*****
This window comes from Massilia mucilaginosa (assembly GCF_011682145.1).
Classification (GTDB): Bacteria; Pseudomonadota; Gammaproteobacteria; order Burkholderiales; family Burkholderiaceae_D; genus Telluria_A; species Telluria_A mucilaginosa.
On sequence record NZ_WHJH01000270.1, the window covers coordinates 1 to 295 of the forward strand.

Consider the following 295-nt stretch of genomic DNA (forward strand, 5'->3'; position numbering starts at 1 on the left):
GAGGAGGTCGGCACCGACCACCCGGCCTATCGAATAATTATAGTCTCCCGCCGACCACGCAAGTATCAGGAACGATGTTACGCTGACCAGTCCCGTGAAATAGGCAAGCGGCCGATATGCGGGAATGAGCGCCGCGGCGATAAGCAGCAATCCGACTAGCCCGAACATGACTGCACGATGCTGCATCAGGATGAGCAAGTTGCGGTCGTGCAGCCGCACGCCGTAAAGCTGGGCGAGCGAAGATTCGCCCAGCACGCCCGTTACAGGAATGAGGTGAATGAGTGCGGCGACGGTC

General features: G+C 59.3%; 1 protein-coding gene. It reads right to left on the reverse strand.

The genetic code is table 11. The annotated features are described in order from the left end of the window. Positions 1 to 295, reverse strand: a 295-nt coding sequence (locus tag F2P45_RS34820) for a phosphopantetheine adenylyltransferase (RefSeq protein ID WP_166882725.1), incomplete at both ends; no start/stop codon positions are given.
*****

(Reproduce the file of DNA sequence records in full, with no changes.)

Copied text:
This window comes from Massilia mucilaginosa (assembly GCF_011682145.1).
Classification (GTDB): Bacteria; Pseudomonadota; Gammaproteobacteria; order Burkholderiales; family Burkholderiaceae_D; genus Telluria_A; species Telluria_A mucilaginosa.
On sequence record NZ_WHJH01000270.1, the window covers coordinates 1 to 295 of the forward strand.

Consider the following 295-nt stretch of genomic DNA (forward strand, 5'->3'; position numbering starts at 1 on the left):
GAGGAGGTCGGCACCGACCACCCGGCCTATCGAATAATTATAGTCTCCCGCCGACCACGCAAGTATCAGGAACGATGTTACGCTGACCAGTCCCGTGAAATAGGCAAGCGGCCGATATGCGGGAATGAGCGCCGCGGCGATAAGCAGCAATCCGACTAGCCCGAACATGACTGCACGATGCTGCATCAGGATGAGCAAGTTGCGGTCGTGCAGCCGCACGCCGTAAAGCTGGGCGAGCGAAGATTCGCCCAGCACGCCCGTTACAGGAATGAGGTGAATGAGTGCGGCGACGGTC

General features: G+C 59.3%; 1 protein-coding gene. It reads right to left on the reverse strand.

The genetic code is table 11. The annotated features are described in order from the left end of the window. Positions 1 to 295, reverse strand: a 295-nt coding sequence (locus tag F2P45_RS34820) for a phosphopantetheine adenylyltransferase (RefSeq protein ID WP_166882725.1), incomplete at both ends; no start/stop codon positions are given.